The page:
But there are other problems in our times. Unfortunately, very few people come to the monastery now. It’s the same in Russia and in other places. I don’t even know what it’s specifically related to, but I suppose there are many reasons. Our times are quite difficult. The collapse of a huge country, the overthrow of the familiar ideals—all of this obviously affected the new generation. I can’t imagine what we’d be like had we grown up in the same conditions. And how much falsehood and cynicism hits young people through the mass media! They’re erasing concepts like loyalty, constancy, devotion. People are becoming more and more fickle. If such people come to the monastery, they don’t stay, but end up going from one place to another. This is also a problem. However, we have less turnover now because of the visa regime. Another reason why few people come to the monastery today is that today there are few young people living in rural areas, and many of them try to relocate to a city after finishing school. But monasteries always had more people precisely from the peasant class who knew how to work on the land and loved it.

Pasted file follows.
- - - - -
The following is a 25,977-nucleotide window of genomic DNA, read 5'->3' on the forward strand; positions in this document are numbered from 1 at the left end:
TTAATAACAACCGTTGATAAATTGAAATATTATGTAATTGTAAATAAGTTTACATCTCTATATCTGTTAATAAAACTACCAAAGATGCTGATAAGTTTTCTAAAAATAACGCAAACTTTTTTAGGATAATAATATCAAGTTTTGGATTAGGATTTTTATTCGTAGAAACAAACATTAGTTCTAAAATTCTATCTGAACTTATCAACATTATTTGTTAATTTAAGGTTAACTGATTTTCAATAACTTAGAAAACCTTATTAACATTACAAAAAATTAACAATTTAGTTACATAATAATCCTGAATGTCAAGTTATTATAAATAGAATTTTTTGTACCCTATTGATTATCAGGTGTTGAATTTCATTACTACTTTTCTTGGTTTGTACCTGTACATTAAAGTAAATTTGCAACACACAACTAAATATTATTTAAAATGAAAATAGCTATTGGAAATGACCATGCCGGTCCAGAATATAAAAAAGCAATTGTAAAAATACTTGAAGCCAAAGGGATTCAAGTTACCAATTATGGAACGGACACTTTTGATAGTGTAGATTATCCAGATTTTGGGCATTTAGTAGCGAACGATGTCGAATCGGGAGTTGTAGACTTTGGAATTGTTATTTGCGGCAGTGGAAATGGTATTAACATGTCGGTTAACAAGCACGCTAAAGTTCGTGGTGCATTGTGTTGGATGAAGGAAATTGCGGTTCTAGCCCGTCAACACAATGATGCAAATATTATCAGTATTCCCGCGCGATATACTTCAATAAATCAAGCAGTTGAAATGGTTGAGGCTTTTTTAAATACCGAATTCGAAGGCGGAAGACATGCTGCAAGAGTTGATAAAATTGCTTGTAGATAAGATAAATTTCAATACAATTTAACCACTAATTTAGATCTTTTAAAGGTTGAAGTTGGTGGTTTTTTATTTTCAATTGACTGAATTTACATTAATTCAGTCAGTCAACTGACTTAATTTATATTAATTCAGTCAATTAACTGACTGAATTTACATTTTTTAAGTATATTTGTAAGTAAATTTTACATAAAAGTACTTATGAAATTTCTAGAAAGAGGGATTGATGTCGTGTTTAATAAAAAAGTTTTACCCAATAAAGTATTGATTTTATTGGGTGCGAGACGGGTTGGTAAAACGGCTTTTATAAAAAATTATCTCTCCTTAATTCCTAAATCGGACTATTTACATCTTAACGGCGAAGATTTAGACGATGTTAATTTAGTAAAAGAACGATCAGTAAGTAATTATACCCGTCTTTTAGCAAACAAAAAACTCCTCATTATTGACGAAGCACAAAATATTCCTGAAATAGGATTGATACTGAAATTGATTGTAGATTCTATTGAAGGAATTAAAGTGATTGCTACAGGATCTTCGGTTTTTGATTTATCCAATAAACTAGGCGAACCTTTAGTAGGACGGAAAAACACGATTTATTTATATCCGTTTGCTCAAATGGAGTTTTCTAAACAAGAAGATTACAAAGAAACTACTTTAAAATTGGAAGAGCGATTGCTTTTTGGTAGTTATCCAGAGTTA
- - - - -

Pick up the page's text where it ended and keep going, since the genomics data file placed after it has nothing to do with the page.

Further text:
Listening to Mother Philareta and largely sharing her view, I still talk about the positive aspects of the fall of the communist regime. After all, it was thanks to the collapse of the totalitarian soviet system that the Church finally found its freedom. There are no obstacles to opening new parishes, celebrating the Divine services in prisons and hospitals, missionary activity, and Church preaching.
—Yes, the freedom of the Church exists, but look at how many sects have popped up, how many people in general have gone off the path. I don’t know how to explain it, but despite the period of Church revival, not that many young people started going to church, and a small portion of them choose the monastic life.